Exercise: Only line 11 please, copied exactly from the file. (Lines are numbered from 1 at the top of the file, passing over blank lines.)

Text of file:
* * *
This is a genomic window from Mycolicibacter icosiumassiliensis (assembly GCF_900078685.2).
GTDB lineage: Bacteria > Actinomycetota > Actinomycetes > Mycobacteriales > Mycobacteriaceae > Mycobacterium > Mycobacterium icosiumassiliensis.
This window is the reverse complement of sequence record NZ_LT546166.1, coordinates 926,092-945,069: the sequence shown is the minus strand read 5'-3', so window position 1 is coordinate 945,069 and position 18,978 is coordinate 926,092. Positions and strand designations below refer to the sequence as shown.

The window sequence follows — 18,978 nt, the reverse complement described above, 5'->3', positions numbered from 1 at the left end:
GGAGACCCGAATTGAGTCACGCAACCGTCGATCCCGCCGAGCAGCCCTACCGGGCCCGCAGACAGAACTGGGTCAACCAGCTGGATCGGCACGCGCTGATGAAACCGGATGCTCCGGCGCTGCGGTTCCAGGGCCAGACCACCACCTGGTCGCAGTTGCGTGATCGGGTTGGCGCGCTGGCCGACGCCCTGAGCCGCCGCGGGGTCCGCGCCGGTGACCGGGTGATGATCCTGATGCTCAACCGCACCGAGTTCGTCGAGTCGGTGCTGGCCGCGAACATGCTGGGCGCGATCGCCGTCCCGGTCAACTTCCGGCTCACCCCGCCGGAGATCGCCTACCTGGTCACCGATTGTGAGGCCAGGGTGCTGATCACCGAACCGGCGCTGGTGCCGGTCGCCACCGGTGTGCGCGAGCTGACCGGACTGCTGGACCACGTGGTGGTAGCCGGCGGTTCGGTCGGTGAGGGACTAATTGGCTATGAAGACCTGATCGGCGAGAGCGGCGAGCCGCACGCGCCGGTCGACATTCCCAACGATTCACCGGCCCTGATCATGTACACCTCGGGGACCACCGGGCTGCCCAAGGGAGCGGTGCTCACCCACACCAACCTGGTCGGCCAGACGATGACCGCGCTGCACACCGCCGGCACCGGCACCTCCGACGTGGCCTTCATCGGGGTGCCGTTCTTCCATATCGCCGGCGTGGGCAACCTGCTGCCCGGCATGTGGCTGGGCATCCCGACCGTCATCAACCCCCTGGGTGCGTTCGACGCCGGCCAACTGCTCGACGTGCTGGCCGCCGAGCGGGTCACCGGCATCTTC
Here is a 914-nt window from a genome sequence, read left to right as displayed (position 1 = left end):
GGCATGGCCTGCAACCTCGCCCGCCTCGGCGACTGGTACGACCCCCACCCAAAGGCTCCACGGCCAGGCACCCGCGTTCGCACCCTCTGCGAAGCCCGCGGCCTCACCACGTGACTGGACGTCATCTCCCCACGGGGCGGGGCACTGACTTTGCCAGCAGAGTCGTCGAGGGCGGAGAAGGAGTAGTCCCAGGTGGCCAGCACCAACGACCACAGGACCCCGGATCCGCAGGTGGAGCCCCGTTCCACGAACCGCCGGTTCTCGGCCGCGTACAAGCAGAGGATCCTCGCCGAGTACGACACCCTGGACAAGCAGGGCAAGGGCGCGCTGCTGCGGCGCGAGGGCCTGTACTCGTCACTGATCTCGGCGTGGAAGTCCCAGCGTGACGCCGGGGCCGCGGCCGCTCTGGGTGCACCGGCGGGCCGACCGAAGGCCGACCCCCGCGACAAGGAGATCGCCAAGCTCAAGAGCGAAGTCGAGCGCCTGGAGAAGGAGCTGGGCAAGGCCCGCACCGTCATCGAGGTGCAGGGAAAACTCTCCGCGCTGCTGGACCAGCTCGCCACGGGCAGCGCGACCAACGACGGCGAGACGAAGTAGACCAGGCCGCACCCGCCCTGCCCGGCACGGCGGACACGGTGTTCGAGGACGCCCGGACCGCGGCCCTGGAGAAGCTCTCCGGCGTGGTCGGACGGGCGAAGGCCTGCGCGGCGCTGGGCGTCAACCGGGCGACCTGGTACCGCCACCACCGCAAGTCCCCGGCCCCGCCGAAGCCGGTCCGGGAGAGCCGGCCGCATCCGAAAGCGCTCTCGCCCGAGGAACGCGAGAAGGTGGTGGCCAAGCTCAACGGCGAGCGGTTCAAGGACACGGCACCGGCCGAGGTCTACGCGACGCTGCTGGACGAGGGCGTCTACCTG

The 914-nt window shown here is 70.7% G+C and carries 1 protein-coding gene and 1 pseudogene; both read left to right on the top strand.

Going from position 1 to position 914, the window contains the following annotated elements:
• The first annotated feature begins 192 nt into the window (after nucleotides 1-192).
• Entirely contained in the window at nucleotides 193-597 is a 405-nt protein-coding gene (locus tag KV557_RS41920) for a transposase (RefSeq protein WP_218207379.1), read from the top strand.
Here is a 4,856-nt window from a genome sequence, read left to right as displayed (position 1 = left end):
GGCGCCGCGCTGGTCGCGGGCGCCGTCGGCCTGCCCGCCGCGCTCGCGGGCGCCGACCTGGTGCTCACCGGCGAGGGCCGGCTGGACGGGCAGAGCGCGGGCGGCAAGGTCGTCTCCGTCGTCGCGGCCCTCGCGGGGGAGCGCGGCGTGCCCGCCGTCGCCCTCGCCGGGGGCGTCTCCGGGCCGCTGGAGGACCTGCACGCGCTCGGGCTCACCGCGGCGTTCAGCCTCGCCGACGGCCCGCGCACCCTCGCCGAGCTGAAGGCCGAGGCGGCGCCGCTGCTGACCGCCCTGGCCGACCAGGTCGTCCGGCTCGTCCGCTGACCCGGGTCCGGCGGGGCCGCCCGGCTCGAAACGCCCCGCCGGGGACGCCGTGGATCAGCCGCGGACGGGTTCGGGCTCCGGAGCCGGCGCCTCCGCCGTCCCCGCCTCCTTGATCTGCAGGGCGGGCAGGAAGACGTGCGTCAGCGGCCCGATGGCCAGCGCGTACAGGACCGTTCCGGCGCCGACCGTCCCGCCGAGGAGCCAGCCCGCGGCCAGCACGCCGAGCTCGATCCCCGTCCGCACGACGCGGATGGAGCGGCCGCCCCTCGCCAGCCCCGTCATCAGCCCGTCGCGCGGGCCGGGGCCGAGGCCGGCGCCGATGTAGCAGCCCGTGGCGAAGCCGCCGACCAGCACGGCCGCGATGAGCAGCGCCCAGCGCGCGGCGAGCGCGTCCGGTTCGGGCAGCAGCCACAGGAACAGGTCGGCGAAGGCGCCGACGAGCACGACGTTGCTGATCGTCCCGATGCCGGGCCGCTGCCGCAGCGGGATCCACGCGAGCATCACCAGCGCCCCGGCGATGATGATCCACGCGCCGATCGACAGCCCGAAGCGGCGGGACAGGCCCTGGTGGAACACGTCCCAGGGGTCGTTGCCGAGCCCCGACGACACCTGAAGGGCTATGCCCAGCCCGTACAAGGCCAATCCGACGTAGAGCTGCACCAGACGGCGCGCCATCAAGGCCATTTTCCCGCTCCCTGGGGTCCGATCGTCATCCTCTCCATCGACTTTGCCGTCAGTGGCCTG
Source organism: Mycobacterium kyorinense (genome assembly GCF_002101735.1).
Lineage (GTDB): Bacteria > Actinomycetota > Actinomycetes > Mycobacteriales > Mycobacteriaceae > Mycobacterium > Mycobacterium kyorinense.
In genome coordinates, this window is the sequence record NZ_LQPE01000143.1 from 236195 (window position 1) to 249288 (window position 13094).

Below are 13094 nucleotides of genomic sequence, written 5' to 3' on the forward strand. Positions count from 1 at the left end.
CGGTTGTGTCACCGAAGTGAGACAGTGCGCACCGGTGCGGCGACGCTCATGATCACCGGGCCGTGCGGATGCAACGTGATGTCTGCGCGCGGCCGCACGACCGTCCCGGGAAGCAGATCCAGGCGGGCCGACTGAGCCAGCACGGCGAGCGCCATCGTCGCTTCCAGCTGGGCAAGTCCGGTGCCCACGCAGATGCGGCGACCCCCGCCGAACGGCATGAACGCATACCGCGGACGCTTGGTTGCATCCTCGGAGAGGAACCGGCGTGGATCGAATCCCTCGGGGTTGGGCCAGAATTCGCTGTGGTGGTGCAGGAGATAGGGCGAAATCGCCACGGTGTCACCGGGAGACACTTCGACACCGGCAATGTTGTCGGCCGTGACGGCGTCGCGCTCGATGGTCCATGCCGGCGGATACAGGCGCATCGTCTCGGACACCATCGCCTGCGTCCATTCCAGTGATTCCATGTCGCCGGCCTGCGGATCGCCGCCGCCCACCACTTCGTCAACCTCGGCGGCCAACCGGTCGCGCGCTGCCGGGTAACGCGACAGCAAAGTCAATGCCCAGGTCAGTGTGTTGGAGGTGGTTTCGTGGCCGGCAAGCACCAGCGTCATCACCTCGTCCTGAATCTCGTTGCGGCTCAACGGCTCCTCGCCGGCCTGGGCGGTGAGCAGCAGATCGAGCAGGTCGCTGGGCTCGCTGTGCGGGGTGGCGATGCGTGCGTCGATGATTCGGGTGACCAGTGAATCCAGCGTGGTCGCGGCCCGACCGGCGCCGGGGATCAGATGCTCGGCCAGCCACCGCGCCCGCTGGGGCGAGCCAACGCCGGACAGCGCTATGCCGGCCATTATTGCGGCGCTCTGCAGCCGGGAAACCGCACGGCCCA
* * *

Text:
• Entirely contained in the window at nucleotides 193-597 is a 405-nt protein-coding gene (locus tag KV557_RS41920) for a transposase (RefSeq protein WP_218207379.1), read from the top strand.